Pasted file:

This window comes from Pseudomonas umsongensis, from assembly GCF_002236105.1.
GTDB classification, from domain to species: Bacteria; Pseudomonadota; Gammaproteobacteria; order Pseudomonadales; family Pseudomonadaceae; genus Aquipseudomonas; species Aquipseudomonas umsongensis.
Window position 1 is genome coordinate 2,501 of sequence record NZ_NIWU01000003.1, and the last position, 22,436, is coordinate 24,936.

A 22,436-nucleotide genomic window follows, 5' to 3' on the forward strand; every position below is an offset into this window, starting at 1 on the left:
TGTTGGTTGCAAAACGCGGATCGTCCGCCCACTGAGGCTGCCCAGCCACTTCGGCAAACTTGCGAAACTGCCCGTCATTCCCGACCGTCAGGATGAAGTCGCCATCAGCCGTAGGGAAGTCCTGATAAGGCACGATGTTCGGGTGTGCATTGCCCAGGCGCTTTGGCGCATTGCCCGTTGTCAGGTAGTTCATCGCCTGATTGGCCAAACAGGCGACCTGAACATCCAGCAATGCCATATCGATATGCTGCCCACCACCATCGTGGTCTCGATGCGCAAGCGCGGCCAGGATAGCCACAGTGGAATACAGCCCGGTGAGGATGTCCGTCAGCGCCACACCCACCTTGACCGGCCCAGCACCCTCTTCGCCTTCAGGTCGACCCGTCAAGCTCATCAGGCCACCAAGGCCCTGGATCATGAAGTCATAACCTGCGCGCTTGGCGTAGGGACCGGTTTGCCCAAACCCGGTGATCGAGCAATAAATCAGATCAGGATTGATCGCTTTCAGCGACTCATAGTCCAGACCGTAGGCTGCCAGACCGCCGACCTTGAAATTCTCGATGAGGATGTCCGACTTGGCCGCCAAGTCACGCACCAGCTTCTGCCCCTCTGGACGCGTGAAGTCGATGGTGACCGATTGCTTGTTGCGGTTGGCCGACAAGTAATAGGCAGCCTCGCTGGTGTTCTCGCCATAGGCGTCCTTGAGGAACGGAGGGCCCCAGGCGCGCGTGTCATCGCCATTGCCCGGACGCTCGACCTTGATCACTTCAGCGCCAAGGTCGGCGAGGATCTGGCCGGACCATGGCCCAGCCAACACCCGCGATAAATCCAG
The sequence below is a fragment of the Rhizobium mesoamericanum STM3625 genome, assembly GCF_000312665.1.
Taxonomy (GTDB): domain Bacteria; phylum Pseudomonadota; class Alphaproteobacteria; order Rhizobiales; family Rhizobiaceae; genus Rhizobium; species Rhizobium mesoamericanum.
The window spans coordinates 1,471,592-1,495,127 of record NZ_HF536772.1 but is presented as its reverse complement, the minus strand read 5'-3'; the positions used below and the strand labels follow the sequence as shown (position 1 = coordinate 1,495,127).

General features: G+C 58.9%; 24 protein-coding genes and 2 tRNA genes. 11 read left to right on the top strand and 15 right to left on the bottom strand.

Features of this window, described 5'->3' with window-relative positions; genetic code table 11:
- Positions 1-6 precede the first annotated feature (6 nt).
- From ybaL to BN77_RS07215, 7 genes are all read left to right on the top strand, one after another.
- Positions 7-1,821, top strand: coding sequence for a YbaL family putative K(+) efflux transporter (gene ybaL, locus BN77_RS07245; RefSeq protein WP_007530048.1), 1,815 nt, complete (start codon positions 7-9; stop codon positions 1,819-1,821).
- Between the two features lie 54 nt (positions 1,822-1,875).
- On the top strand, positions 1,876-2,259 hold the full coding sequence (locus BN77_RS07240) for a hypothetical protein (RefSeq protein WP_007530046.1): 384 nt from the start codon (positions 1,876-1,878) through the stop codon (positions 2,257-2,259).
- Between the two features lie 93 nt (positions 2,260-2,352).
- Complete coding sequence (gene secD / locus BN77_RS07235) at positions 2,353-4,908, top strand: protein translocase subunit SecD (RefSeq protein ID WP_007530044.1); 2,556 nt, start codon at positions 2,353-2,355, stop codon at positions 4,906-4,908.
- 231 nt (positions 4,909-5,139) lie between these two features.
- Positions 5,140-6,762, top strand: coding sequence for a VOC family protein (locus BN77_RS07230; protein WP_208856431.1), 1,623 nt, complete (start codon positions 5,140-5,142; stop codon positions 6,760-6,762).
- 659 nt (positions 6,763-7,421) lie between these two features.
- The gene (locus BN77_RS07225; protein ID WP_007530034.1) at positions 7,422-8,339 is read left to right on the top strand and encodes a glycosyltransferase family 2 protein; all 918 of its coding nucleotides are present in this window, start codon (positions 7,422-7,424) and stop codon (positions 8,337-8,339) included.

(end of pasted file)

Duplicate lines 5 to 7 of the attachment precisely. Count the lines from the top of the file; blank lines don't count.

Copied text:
TGTTGGTTGCAAAACGCGGATCGTCCGCCCACTGAGGCTGCCCAGCCACTTCGGCAAACTTGCGAAACTGCCCGTCATTCCCGACCGTCAGGATGAAGTCGCCATCAGCCGTAGGGAAGTCCTGATAAGGCACGATGTTCGGGTGTGCATTGCCCAGGCGCTTTGGCGCATTGCCCGTTGTCAGGTAGTTCATCGCCTGATTGGCCAAACAGGCGACCTGAACATCCAGCAATGCCATATCGATATGCTGCCCACCACCATCGTGGTCTCGATGCGCAAGCGCGGCCAGGATAGCCACAGTGGAATACAGCCCGGTGAGGATGTCCGTCAGCGCCACACCCACCTTGACCGGCCCAGCACCCTCTTCGCCTTCAGGTCGACCCGTCAAGCTCATCAGGCCACCAAGGCCCTGGATCATGAAGTCATAACCTGCGCGCTTGGCGTAGGGACCGGTTTGCCCAAACCCGGTGATCGAGCAATAAATCAGATCAGGATTGATCGCTTTCAGCGACTCATAGTCCAGACCGTAGGCTGCCAGACCGCCGACCTTGAAATTCTCGATGAGGATGTCCGACTTGGCCGCCAAGTCACGCACCAGCTTCTGCCCCTCTGGACGCGTGAAGTCGATGGTGACCGATTGCTTGTTGCGGTTGGCCGACAAGTAATAGGCAGCCTCGCTGGTGTTCTCGCCATAGGCGTCCTTGAGGAACGGAGGGCCCCAGGCGCGCGTGTCATCGCCATTGCCCGGACGCTCGACCTTGATCACTTCAGCGCCAAGGTCGGCGAGGATCTGGCCGGACCATGGCCCAGCCAACACCCGCGATAAATCCAG
The sequence below is a fragment of the Rhizobium mesoamericanum STM3625 genome, assembly GCF_000312665.1.
Taxonomy (GTDB): domain Bacteria; phylum Pseudomonadota; class Alphaproteobacteria; order Rhizobiales; family Rhizobiaceae; genus Rhizobium; species Rhizobium mesoamericanum.